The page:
A total lack of self reflection is by no means a monopoly of American lawyers, particularly in the music business I have seen a couple of real prizes in the UK and Europe.

          1. Voyna i Mor Silver badge

            Re: Where Do I Find These Lawyers

            "particularly in the music business I have seen a couple of real prizes in the UK and Europe."

            Douglas Adams in fact wrote a book about it.

    3. JamesPond
      Joke

      Re: Where Do I Find These Lawyers

      @d97402

      "This was back in 1985. I am pretty sure I invented the web. I need to sue someone."

      I think you'll find that neither you or Tim Berners-Lee invented the net, it was British Telecom as they invented the hyperlink

      https://www.theregister.co.uk/2000/06/20/bt_invented_hyperlinks_shock/

      1. td97402

        Re: Where Do I Find These Lawyers

        Of course I didn’t invent the web. My facetious post was intended to make the point that neither did the complainant in the E-Mail case invent email. My project was interesting but went nowhere and was an interesting college comp-sci project, at best. It is just amazing how far obviously frivolous lawsuits can get in this county.

        if we could close down half of the law schools and re-open them as med schools we’d be a lot better off.

        1. Mike Moyle Silver badge

          Re: Where Do I Find These Lawyers

          "if we could close down half of the law schools and re-open them as med schools we’d be a lot better off."

          You want the sorts of people that go to those schools mucking around with your innards instead?!!? *shudder*

          I'll pas, thanks.

      2. Adam 1 Silver badge

        Re: Where Do I Find These Lawyers

        > as they invented the hyperlink

        But as any fool know, the internet didn't exist until <blink />

      3. Aus Tech

        Re: Where Do I Find These Lawyers

        JamesPond, "I am pretty sure I invented the web", "I think you'll find that neither you or Tim Berners-Lee invented the net". Come on, get your definitions correct. The World Wide Web is not The Internet, it is only one part of the Internet.

    4. EveryTime Silver badge

      Re: Where Do I Find These Lawyers

      "I am pretty sure I invented the web. I need to sue someone. I keep hearing about Tim Berners-Lee. Can I sue him?"

      Yes. Yes you can.

      A warning.

      It's Sir Berners-Lee now. 'Sir' is a title given to knights. Knights have swords. You have, what, a keyboard? While some claim that the pen is mightier than the sword, this is generally disproved in combat. And a keyboard isn't even as mighty as a pen. So I don't hold out much hope for your chances.

      1. td97402

        Re: Where Do I Find These Lawyers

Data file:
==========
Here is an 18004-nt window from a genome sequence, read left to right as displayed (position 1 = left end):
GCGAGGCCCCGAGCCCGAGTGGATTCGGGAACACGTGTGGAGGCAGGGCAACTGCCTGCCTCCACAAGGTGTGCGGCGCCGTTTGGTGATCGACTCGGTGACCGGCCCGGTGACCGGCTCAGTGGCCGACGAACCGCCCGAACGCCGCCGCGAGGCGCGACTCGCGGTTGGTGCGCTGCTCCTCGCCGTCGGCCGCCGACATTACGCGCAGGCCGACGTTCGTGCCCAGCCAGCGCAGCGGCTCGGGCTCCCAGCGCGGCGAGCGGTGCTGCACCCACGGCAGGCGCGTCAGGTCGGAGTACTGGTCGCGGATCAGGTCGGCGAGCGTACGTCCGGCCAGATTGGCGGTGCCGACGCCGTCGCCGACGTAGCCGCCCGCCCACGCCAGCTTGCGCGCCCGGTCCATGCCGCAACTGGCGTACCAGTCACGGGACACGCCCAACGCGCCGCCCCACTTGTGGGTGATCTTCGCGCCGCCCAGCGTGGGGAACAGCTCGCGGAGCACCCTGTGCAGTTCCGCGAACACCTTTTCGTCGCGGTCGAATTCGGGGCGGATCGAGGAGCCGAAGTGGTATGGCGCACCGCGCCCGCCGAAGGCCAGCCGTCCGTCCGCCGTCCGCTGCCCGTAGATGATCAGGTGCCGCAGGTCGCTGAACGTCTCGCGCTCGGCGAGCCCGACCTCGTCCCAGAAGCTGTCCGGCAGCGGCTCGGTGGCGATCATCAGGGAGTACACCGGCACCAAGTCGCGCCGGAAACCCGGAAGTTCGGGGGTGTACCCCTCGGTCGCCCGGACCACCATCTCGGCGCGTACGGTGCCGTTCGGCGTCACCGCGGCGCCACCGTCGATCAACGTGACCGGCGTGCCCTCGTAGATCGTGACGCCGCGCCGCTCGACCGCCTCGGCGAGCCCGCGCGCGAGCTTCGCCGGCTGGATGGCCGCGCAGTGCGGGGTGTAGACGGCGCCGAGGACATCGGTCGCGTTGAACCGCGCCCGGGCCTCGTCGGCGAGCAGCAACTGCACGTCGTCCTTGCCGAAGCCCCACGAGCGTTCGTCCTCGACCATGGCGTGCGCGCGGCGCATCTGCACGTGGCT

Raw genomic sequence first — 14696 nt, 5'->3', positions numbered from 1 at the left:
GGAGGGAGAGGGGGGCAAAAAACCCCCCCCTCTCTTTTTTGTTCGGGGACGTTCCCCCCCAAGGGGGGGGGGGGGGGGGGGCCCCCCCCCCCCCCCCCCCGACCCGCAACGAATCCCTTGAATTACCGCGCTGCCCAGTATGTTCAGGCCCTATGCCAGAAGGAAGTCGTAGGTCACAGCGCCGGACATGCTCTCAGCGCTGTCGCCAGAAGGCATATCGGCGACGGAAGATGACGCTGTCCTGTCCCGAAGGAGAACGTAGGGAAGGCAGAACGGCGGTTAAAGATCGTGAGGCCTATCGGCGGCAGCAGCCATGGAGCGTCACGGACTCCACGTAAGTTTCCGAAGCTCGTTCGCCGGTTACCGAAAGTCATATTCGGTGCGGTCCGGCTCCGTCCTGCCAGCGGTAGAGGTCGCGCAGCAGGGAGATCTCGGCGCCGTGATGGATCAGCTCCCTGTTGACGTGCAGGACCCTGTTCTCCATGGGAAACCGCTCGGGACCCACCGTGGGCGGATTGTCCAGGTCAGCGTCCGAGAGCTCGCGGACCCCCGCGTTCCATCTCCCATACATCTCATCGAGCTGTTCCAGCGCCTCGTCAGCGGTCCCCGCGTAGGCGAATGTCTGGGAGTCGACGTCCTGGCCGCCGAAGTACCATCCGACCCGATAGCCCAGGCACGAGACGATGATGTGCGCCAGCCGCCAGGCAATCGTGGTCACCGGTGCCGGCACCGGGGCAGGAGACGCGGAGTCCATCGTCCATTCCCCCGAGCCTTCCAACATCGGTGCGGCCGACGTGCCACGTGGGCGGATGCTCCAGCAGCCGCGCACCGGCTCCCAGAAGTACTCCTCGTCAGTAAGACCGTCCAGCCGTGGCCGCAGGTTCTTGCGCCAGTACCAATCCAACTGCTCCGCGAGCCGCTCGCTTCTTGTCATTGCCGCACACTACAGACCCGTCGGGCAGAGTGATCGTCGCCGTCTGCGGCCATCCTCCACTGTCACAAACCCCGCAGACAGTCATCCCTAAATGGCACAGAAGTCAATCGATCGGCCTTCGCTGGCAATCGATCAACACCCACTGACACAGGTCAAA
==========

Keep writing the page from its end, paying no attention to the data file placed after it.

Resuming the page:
“It's Sir Berners-Lee now. 'Sir' is a title given to knights. Knights have swords. You have, what, a keyboard?”

        I have a high-power green laser. Hopefully, Sir Berners-Lee is wearing red sunglasses.

  5. Paper

    But making false claims isn't illegal unless it harms someone or people. Or it shouldn't be if it is! We may as well ask the government what is true and false so we can avoid going to jail...

    1. phuzz Silver badge

      Calm down dear, you're making a lot of incorrect assumptions in just one short paragraph.

      1) Illegal is the wrong word, this was a civil case. Just because it is legal to say something, doesn't mean that you can't be sued. Indeed, in the US there's very little speech that is illegal, but the yanks always seem to be suing each other.

      2) He was arguing that Techdirt saying that he did not invent email was in fact harming him (presumably because he uses that claim to drum up business). Deciding if it was in fact harmful or not was one of the things that the court case was about.

      3) Generally, if you are sent to jail, it's because the government, in the form of a judge and jury, have decided that it is true that you have committed a crime, and you are sent to jail. If the charges are false, you're not.

  6. R3sistance

    Constantly Lying.

    A quick search on Shiva Ayyadurai quickly reveals how scummy his claims for inventing e-mail is. He claims to have invented it in 1978, but the first email client was invented in 1971/1972 by Ray Tomlinson. So what did Shiva invent? Nothing, he just made a program that did which has already done and claimed adding some functionality means he invented it... clear lie.

    He also tried to sue Gawker when they called him out as a fraud. There is nothing significant or notable about Shiva Ayyadurai's claims around e-mail other than him suing anybody that calls him out on clearly having not invented email. I'm expecting a call from a lawyer any second now...

    1. fishman

      Re: Constantly Lying.

      Shiva's program does not even send messages to users on other computers - only between users on the same computer.

    2. Jonathan 27

      Re: Constantly Lying.

      If you repeat something enough times people will start believing you. That's the only think his claim is based on. Even at the time he wrote his program, similar programs were already available. There is no fact behind his claims, just repeated claims. He uses methods commonly used in confidence scams.

  7. Lysenko

    Careful!

    You described him as a "libel lawsuit entrepreneur" there. Obviously accurate of course, but to a pathological litigant that's no obstacle to calling in m'learned friends.